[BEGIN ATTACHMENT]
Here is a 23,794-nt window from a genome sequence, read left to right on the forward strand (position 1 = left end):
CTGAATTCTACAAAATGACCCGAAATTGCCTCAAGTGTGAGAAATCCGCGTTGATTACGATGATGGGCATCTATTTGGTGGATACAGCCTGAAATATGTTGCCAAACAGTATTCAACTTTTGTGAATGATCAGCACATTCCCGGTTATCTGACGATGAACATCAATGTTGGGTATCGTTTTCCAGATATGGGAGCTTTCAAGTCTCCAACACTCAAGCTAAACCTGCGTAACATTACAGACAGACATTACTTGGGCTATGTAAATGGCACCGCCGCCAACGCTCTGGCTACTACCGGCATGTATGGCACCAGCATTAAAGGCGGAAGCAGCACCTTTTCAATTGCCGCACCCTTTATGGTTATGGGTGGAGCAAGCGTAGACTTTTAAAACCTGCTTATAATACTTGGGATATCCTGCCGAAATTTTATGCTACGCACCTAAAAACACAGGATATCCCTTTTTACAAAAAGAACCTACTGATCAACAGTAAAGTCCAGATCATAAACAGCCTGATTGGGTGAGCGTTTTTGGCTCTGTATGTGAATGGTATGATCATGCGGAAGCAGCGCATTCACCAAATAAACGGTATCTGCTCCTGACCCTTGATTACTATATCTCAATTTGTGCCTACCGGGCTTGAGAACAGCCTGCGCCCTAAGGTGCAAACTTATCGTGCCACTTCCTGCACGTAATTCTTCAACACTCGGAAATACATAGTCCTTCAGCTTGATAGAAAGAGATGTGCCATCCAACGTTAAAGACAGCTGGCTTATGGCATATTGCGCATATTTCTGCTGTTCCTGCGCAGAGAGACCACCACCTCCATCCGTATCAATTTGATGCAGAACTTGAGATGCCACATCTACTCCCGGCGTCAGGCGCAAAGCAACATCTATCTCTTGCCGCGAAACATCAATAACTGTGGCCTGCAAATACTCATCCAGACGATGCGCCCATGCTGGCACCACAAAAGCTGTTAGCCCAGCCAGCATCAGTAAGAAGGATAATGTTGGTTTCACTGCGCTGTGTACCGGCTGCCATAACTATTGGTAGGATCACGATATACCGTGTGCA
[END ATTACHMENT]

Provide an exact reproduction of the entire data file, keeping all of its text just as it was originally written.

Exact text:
Here is a 23,794-nt window from a genome sequence, read left to right on the forward strand (position 1 = left end):
CTGAATTCTACAAAATGACCCGAAATTGCCTCAAGTGTGAGAAATCCGCGTTGATTACGATGATGGGCATCTATTTGGTGGATACAGCCTGAAATATGTTGCCAAACAGTATTCAACTTTTGTGAATGATCAGCACATTCCCGGTTATCTGACGATGAACATCAATGTTGGGTATCGTTTTCCAGATATGGGAGCTTTCAAGTCTCCAACACTCAAGCTAAACCTGCGTAACATTACAGACAGACATTACTTGGGCTATGTAAATGGCACCGCCGCCAACGCTCTGGCTACTACCGGCATGTATGGCACCAGCATTAAAGGCGGAAGCAGCACCTTTTCAATTGCCGCACCCTTTATGGTTATGGGTGGAGCAAGCGTAGACTTTTAAAACCTGCTTATAATACTTGGGATATCCTGCCGAAATTTTATGCTACGCACCTAAAAACACAGGATATCCCTTTTTACAAAAAGAACCTACTGATCAACAGTAAAGTCCAGATCATAAACAGCCTGATTGGGTGAGCGTTTTTGGCTCTGTATGTGAATGGTATGATCATGCGGAAGCAGCGCATTCACCAAATAAACGGTATCTGCTCCTGACCCTTGATTACTATATCTCAATTTGTGCCTACCGGGCTTGAGAACAGCCTGCGCCCTAAGGTGCAAACTTATCGTGCCACTTCCTGCACGTAATTCTTCAACACTCGGAAATACATAGTCCTTCAGCTTGATAGAAAGAGATGTGCCATCCAACGTTAAAGACAGCTGGCTTATGGCATATTGCGCATATTTCTGCTGTTCCTGCGCAGAGAGACCACCACCTCCATCCGTATCAATTTGATGCAGAACTTGAGATGCCACATCTACTCCCGGCGTCAGGCGCAAAGCAACATCTATCTCTTGCCGCGAAACATCAATAACTGTGGCCTGCAAATACTCATCCAGACGATGCGCCCATGCTGGCACCACAAAAGCTGTTAGCCCAGCCAGCATCAGTAAGAAGGATAATGTTGGTTTCACTGCGCTGTGTACCGGCTGCCATAACTATTGGTAGGATCACGATATACCGTGTGCA